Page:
Truck Drivers and Diabetic Macular Edema
Effects of Diabetes Take Significant Toll on Those Dependent on Eyesight to Maintain a Living
-New Study on Professional Truck Drivers and Diabetic Macular Edema Shows Loss of Vision as Well as Impact on Income-
CHICAGO (May 14, 2013) – Diabetes continues to impact the health and lifestyle of millions of Americans. According to the 2012 Vision Problems in the U.S. report from Prevent Blindness America and the National Eye Institute, more than 7.6 million people ages 40 and older have diabetic retinopathy, an 89 percent increase from 10 years ago.
For those who depend on their vision for their livelihood, diabetes can have a devastating effect. A new study entitled “Truck Drivers Suffer Significant Economic Burden Due to Diabetic Macular Edema,” by Sunir S. Patel, MD, PhD, Assistant Clinical Professor at Texas Tech University of Medicine, et al, found that those in the commercial truck driving industry were at heightened risk for developing diabetes and diabetic macular edema (DME) due to:
- Limited healthy food choices on the road.
- Limited opportunities to exercise.
- Unwillingness to start insulin therapy due to perceptions surrounding regulations on commercial vehicle operation and insulin use.
The study also found that the mean total annualized out-of-pocket costs for diabetes-and DME-related care was $4,743.
In an effort to educate lawmakers and the public on this serious issue, Prevent Blindness America and Prevent Blindness Texas will be hosting an educational briefing, “Eyes on the Road: Diabetes’ Impact on Vision and Work.” Held today at the Legislative Conference Center in Austin, Texas, the free presentation will feature comments by Dr. Patel and David M. Brown, MD, Retina Consultants of Houston.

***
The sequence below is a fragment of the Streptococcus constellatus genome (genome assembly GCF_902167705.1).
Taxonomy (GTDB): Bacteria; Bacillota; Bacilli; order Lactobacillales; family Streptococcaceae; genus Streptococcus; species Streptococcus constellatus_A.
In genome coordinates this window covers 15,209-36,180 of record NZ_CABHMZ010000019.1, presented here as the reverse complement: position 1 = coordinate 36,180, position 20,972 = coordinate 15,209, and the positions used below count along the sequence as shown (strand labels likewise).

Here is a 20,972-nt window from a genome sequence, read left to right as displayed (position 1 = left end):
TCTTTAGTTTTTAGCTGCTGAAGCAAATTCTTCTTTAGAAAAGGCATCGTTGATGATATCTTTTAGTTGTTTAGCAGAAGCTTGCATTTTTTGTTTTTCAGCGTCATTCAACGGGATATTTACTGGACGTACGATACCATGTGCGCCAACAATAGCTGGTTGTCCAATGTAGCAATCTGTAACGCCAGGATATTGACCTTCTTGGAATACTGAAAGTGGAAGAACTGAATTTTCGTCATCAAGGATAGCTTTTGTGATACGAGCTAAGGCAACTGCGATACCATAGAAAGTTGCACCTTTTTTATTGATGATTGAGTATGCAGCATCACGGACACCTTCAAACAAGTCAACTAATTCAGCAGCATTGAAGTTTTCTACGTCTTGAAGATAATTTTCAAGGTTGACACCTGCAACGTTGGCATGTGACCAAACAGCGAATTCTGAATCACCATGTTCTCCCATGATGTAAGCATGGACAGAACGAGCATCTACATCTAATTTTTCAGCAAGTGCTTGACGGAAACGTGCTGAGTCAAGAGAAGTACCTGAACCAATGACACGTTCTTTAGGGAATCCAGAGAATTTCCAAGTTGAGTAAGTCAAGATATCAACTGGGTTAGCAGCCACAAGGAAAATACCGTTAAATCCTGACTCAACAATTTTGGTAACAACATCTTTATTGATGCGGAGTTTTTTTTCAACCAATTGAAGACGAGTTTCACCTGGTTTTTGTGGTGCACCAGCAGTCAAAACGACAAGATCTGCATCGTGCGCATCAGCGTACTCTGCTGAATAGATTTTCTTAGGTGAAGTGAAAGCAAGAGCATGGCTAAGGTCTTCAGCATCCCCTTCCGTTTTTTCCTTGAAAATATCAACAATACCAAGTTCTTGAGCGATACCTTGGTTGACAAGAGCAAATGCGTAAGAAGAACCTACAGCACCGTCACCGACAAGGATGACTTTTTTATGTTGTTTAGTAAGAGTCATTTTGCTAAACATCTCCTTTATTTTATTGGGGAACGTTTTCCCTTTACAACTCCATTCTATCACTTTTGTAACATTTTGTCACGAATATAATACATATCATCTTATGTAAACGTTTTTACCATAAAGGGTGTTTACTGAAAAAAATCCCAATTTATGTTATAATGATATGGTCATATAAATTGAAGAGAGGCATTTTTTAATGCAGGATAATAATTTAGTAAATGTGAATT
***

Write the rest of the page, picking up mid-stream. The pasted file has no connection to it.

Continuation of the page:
Diabetic retinopathy is an eye disease that weakens the small blood vessels in the retina. Diabetic macular edema is a result of diabetic retinopathy and can lead to loss of central vision. Some symptoms may include blurry or clouded vision, floaters or dark spots in vision, straight lines that do not appear straight (such as flag poles, street lights, etc.)and difficulty seeing in dim lightor tunnel vision.
“Diabetes affects more than just our bodies. It can impact our ability to maintain a career or even earn a living," said Hugh R. Parry, president and CEO of Prevent Blindness America. "The economic impact from this study alone should serve as a wake-up call to the public and our public servants that this issue must be addressed today in order to protect our future. We look forward to expanding on this study to demonstrate how imperative it is to continue to fund research and expand programs related to this epidemic disease.”
Prevent Blindness America recommends that persons with diabetes:
- Get a dilated eye exam every year.
- Maintain a healthy weight.
- Increase your physical activity.
- Watch and control your blood sugar levels.
- Maintain a healthy blood pressure.
- Quit smoking.
For more information on diabetic eye disease or the “Eyes on the Road: Diabetes’ Impact on Vision and Work” educational briefing, please visit www.preventblindness.org or call 1-800-331-2020.